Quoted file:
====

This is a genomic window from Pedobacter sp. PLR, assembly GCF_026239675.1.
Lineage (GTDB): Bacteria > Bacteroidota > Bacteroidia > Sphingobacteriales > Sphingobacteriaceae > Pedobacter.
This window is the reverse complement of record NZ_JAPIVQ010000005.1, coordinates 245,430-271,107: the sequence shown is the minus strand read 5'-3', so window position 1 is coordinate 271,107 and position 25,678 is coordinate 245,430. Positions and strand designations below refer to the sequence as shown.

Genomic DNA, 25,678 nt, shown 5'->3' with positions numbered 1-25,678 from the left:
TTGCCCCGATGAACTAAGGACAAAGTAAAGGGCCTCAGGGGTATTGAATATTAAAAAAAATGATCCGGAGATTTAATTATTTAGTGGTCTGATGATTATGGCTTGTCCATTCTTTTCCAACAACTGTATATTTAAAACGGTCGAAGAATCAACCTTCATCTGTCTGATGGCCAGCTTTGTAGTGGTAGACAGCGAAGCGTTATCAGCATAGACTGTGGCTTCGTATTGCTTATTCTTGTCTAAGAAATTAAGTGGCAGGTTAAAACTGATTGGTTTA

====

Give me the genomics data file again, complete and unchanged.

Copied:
This is a genomic window from Pedobacter sp. PLR, assembly GCF_026239675.1.
Lineage (GTDB): Bacteria > Bacteroidota > Bacteroidia > Sphingobacteriales > Sphingobacteriaceae > Pedobacter.
This window is the reverse complement of record NZ_JAPIVQ010000005.1, coordinates 245,430-271,107: the sequence shown is the minus strand read 5'-3', so window position 1 is coordinate 271,107 and position 25,678 is coordinate 245,430. Positions and strand designations below refer to the sequence as shown.

Genomic DNA, 25,678 nt, shown 5'->3' with positions numbered 1-25,678 from the left:
TTGCCCCGATGAACTAAGGACAAAGTAAAGGGCCTCAGGGGTATTGAATATTAAAAAAAATGATCCGGAGATTTAATTATTTAGTGGTCTGATGATTATGGCTTGTCCATTCTTTTCCAACAACTGTATATTTAAAACGGTCGAAGAATCAACCTTCATCTGTCTGATGGCCAGCTTTGTAGTGGTAGACAGCGAAGCGTTATCAGCATAGACTGTGGCTTCGTATTGCTTATTCTTGTCTAAGAAATTAAGTGGCAGGTTAAAACTGATTGGTTTA